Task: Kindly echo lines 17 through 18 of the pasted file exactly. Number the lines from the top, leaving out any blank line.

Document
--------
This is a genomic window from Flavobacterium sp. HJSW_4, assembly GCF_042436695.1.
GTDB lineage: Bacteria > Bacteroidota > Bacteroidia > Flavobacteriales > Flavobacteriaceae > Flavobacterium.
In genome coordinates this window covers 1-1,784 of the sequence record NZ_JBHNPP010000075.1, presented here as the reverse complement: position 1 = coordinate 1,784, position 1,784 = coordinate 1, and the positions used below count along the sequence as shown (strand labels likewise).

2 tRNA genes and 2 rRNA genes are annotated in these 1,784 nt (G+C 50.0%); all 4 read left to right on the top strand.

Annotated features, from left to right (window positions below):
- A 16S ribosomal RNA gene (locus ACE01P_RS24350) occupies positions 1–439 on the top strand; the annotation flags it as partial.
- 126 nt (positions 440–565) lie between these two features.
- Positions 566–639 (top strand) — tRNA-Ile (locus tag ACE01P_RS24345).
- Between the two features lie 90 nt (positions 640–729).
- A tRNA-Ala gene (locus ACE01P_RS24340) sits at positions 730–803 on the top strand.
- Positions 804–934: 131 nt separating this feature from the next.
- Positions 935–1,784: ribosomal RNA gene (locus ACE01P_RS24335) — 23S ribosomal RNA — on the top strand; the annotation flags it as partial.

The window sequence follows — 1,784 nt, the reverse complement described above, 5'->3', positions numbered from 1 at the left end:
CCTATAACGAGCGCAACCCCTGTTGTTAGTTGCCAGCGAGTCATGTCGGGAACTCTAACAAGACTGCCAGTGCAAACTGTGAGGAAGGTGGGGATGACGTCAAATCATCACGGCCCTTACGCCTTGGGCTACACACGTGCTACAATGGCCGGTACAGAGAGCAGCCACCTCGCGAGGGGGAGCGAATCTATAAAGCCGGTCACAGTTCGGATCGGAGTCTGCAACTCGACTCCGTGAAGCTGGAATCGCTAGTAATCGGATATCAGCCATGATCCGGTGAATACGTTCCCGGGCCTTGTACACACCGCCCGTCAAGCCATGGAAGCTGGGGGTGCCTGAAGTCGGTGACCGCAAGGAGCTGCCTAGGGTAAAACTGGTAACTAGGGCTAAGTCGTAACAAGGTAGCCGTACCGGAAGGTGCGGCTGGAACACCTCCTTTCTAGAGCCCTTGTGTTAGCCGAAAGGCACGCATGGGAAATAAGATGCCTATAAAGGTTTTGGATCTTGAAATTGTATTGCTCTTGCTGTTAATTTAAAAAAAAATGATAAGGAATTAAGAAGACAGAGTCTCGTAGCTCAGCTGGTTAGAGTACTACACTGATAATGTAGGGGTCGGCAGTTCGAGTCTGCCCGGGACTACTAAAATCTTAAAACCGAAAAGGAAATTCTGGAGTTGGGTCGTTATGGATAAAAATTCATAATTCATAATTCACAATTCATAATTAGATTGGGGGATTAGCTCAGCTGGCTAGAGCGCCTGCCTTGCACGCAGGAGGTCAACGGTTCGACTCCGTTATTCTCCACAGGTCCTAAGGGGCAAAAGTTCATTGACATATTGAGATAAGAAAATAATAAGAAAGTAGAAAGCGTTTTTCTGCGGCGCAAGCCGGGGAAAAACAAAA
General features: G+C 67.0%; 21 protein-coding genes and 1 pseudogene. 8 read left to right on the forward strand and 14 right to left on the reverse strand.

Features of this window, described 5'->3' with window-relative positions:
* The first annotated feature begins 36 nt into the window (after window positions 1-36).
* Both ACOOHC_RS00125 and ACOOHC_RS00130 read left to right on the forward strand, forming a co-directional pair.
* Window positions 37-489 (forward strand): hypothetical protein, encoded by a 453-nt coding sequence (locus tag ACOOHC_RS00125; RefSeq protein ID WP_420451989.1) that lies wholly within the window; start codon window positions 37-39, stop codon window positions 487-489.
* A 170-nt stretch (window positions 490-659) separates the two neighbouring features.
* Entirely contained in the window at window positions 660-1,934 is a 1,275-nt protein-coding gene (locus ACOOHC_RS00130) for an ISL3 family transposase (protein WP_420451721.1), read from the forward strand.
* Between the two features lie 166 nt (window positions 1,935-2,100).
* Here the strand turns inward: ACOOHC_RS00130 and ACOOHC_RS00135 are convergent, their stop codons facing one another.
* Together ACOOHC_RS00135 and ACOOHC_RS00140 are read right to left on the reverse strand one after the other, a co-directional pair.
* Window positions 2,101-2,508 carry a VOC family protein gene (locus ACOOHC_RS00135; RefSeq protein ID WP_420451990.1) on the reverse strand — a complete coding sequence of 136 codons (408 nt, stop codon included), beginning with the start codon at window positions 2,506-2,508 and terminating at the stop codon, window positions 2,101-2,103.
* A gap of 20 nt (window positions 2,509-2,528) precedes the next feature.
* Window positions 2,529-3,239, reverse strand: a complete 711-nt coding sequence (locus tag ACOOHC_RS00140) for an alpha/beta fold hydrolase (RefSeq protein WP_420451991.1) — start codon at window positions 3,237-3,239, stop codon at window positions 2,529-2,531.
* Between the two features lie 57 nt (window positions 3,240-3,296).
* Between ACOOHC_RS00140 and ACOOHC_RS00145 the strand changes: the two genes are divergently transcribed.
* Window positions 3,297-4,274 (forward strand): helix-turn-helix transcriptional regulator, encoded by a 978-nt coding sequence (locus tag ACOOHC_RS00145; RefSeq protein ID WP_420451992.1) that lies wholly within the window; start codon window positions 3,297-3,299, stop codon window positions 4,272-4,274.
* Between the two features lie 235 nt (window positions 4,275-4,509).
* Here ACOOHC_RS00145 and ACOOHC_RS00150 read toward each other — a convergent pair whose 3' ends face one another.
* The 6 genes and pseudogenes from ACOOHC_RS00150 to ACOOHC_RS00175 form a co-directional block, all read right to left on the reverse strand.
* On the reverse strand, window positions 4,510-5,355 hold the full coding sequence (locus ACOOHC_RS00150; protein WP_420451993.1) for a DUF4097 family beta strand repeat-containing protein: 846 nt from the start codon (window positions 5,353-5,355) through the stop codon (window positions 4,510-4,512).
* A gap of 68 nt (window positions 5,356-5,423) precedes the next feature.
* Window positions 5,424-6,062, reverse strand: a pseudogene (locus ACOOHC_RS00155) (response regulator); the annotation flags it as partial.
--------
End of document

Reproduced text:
* The first annotated feature begins 36 nt into the window (after window positions 1-36).
* Both ACOOHC_RS00125 and ACOOHC_RS00130 read left to right on the forward strand, forming a co-directional pair.